Ranking Member Nita Lowey Statement at Subcommittee Markup of the State & Foreign Operations Appropriations bill, FY12
"It is deeply troubling that this bill fails to maintain our longstanding tradition of a more bipartisan proposal. Many of the cuts as well as the problematic policy riders would hurt America’s standing on the international stage; impede our ability to save lives and help build healthy, stable societies; diminish our economic prospects; and undermine our national security interests."
WASHINGTON – Congresswoman Nita Lowey (D-NY), Ranking Democrat on the Appropriations State and Foreign Operations Subcommittee, today delivered the following statement at subcommittee markup of the FY2012 State and Foreign Operations Appropriations Act.
“The bill we consider today is only one and a quarter percent of the overall budget, yet it has an enormous impact on our national security, economic prosperity, and leadership in the world. I thank Chairwoman Granger for accommodating some of our concerns; however, this legislation would be a step back from U.S. leadership and substantially weaken the United States’ efforts overseas by decreasing economic opportunity, stability, and access to critical services for millions of the world’s poorest people.
“It does include several critical measures I fully support. First, security assistance for Israel is critical to U.S. national security interests. In a dangerous and volatile region of the world, Israel is a stable, strong democracy, and I am pleased this bill fully funds our important ally and continues strong restrictions on funding for the Palestinian Authority. It also continues strong language on Iran sanctions that is critical to our continued efforts to prevent Iran from acquiring nuclear weapons.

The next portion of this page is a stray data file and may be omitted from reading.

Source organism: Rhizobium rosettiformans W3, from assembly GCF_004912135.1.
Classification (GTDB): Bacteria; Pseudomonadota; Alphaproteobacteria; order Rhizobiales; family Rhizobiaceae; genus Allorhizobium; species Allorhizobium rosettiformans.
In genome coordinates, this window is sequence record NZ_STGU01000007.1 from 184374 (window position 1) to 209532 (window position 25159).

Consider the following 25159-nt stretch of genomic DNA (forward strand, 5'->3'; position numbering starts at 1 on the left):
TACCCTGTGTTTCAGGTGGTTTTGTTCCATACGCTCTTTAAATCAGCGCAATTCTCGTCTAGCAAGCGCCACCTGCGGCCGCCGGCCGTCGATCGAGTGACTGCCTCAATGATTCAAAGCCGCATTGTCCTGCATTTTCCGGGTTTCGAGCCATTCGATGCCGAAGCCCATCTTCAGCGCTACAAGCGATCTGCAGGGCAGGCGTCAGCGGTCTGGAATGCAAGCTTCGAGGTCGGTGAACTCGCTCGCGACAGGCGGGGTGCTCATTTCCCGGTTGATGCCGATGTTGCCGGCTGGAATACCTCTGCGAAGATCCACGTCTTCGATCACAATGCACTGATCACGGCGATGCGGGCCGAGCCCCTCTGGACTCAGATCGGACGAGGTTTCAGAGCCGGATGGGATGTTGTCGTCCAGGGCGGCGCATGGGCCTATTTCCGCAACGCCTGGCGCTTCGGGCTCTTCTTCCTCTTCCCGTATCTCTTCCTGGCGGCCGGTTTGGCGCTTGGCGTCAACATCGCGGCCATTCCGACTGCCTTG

“I support language that encourages the Administration to contribute to a multilateral education fund. Our participation in the Fast-Track Initiative will allow the U.S. to leverage funds from other donors to multiply the impact of each U.S. dollar spent to increase access to basic education. Education is the backbone of healthy, stable societies, and our investment today will reap great rewards in the future.
“Funding at the FY11 level has been included for two important programs: the Peace Corps and the Broadcasting Board of Governors. Both effectively communicate American values and directly engage local populations, which are invaluable to our diplomatic efforts.
“Finally, given the constantly changing and endlessly challenging situations in countries like Yemen, Lebanon, Egypt, and Pakistan, I appreciate the responsible approach of the Chairwoman to expand certification requirements before funding can be directed to those countries.
“Given the many challenges facing us here at home, we expected an appropriate reduction in our overall foreign operations spending. However, even within the confines of a reduced allocation, many of the cuts are deeply problematic.
“The operating budgets for the State Department and USAID have been cut by 35%. These cuts will substantially diminish capacity at both agencies and reverse our bipartisan efforts to rebuild our corps of diplomatic and development professionals. This raises questions of how the majority plans to continue the work that we all agree is vital. Neither of the likely scenarios – either cutting back programs that are necessary to our national security, or returning to an overreliance on private contractors – is acceptable. As we speak, we are trying to transition from military- to civilian-lead in Iraq and Afghanistan, protests across the Middle East are bringing down governments, and famine is spreading across the Horn of Africa. We cannot cripple the agencies whose missions address these volatile situations.